“Obstetrics and gynecology was never designed to be a lifestyle specialty,” Yeomans contends. He says working “longer hours, and harder and off hours” to be there for the birth of a child, comes with the territory. “The idea of controlling your hours is one of the driving forces behind this hospitalist movement: You work a shift; and it's not compatible with my concept of why I went into OB-GYN.” But, Yeomans says he understands why some doctors would be drawn to that.

Experts say whatever the arrangement may be, it's important to discuss well in advance who is going to be available for the birth of a child.Yeomans tells his patients, “'If I am in town, I will come in for your delivery.' So that gives them some degree of confidence. I have speaking engagements, I'm away from the campus from time to time, I don't take much vacation, but really I'm available to them,” he says. “Whereas others who practice in a group practice would say myself or one of the group members will deliver you. So the woman has to be comfortable with that.”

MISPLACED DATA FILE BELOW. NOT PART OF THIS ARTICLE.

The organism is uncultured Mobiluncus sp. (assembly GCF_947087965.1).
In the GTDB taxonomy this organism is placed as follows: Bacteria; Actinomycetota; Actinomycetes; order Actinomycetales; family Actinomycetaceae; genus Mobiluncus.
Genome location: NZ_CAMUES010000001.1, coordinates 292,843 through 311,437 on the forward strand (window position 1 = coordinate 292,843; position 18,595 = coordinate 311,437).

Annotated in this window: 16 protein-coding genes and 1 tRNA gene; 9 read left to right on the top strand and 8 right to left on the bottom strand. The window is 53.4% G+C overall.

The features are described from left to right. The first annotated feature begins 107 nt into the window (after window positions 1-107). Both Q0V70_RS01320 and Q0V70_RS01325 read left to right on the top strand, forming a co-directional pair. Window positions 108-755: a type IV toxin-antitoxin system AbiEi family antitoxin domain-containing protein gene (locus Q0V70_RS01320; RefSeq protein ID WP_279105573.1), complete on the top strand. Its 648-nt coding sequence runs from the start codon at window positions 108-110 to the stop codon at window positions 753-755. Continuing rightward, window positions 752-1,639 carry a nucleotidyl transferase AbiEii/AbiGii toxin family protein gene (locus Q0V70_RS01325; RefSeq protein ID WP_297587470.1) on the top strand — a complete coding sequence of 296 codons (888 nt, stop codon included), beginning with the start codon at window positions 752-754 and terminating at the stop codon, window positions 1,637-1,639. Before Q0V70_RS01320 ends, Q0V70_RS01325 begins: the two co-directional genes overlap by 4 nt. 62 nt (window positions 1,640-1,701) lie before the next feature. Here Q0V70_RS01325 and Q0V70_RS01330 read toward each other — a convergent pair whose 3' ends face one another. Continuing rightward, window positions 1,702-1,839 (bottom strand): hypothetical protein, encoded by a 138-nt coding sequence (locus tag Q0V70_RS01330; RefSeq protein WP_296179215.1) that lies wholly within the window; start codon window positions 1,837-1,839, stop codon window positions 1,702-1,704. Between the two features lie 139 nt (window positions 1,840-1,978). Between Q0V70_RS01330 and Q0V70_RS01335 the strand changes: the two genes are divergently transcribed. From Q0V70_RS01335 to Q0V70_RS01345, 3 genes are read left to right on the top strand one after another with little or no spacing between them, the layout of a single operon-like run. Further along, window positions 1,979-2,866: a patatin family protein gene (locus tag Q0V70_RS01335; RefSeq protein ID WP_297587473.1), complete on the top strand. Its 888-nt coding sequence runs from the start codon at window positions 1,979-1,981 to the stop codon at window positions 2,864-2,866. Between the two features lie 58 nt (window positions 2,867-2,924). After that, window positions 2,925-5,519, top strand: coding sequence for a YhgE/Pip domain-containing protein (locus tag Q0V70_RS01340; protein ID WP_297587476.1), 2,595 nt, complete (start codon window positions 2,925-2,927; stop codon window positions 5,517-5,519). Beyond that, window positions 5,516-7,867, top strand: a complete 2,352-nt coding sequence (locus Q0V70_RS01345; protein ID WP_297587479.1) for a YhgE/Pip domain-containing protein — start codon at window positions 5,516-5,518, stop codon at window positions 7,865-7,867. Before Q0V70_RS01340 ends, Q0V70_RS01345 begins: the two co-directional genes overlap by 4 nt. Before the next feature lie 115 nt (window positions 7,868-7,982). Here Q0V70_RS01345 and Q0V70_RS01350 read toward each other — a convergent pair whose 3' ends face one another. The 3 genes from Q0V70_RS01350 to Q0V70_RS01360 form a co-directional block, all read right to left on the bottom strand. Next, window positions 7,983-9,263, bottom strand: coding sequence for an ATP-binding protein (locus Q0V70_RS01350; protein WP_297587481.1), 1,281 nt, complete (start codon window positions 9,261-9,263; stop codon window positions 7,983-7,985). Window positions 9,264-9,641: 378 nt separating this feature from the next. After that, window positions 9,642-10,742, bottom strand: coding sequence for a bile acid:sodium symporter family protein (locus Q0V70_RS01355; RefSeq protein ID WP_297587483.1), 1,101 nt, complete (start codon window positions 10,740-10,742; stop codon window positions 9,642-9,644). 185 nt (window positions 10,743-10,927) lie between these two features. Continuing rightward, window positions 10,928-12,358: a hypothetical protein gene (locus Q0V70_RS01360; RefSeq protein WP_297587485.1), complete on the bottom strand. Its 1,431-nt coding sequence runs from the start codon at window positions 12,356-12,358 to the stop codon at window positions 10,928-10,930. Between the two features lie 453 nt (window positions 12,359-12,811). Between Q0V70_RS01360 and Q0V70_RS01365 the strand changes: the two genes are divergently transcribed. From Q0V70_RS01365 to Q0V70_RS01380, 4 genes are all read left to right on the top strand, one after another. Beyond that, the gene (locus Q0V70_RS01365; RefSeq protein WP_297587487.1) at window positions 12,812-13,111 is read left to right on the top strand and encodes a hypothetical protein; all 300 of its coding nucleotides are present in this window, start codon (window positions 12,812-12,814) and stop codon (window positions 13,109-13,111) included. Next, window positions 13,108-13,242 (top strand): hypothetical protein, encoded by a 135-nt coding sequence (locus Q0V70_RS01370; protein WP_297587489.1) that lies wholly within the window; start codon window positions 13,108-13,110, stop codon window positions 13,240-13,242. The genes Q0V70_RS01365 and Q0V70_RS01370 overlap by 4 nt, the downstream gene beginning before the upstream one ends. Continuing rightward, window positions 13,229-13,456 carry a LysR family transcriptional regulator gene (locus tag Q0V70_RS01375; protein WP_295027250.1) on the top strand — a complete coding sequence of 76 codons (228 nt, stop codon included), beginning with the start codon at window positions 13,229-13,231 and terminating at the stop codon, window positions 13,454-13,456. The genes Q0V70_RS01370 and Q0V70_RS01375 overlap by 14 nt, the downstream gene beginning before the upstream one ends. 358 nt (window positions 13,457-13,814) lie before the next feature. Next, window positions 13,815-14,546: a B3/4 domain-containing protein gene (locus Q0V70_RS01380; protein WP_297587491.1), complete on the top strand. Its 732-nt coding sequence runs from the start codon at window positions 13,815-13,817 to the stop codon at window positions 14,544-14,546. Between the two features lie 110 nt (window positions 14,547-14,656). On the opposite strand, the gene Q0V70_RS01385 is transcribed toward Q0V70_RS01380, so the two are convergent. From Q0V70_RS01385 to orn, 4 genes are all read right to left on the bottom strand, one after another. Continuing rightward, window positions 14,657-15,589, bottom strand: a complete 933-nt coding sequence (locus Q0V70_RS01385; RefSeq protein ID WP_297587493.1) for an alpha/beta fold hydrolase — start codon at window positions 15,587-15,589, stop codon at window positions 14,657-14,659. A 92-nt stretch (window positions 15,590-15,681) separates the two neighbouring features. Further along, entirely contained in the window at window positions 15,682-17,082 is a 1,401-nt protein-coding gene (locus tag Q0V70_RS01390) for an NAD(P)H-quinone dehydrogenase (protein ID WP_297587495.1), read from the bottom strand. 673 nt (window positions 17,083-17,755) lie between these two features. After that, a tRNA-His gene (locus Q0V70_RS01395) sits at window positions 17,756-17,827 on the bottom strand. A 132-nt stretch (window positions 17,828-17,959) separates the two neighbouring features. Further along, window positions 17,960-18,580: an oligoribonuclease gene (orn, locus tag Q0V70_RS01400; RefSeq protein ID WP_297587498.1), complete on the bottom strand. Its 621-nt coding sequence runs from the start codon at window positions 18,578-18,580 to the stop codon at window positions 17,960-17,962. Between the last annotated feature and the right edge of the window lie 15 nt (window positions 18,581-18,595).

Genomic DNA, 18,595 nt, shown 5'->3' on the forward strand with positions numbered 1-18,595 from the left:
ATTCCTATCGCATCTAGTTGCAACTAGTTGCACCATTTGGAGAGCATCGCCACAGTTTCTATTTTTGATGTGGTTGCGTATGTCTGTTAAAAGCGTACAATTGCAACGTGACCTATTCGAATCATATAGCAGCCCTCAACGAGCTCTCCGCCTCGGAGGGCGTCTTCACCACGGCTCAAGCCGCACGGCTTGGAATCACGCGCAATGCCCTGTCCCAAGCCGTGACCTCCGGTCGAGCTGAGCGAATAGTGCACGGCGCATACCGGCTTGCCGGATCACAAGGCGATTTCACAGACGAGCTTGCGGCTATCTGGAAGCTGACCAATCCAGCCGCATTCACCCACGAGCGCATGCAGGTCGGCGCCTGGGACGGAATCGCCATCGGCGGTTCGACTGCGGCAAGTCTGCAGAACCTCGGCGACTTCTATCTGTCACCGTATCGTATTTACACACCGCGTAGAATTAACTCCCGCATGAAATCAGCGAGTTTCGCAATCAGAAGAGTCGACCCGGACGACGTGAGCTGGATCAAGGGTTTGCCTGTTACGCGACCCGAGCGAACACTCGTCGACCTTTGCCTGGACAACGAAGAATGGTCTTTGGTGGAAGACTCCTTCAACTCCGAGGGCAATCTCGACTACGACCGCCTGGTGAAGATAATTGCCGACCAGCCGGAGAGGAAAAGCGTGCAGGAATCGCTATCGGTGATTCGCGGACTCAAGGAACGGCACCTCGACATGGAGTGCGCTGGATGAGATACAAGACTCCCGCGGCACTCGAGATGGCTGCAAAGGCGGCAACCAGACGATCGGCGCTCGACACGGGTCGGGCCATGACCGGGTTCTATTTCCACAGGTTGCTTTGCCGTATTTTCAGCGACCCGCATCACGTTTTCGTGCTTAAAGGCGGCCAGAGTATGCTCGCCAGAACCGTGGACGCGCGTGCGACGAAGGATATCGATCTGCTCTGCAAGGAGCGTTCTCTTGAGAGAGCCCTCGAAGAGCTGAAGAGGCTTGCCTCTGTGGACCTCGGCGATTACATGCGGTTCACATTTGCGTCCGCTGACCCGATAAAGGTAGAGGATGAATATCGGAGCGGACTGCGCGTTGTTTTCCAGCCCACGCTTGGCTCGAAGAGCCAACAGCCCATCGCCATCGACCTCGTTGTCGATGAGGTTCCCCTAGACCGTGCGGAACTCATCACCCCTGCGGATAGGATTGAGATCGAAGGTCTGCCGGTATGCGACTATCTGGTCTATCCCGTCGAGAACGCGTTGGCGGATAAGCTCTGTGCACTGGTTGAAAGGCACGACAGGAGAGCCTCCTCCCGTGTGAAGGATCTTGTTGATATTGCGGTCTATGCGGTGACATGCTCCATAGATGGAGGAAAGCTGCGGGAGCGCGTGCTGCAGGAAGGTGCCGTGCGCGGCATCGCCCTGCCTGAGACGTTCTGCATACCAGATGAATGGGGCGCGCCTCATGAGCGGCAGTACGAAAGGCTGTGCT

In a 2016 committee opinion, the American College of Obstetricians and Gynecologists said it “supports the continued development and study of the obstetric and gynecologic (ob-gyn) hospitalist model as one potential approach to improve patient safety and professional satisfaction.” Though with various models of care and terms used for OB-GYN hospitalists, it can be difficult to track. ACOG noted that as of 2014, it's estimated about 1,700 OB-GYN hospitalists were working at approximately 10 percent of the hospitals in the U.S. that offer obstetric care, with one study finding about a quarter of community hospitals in California using OB-GYN hospitalists.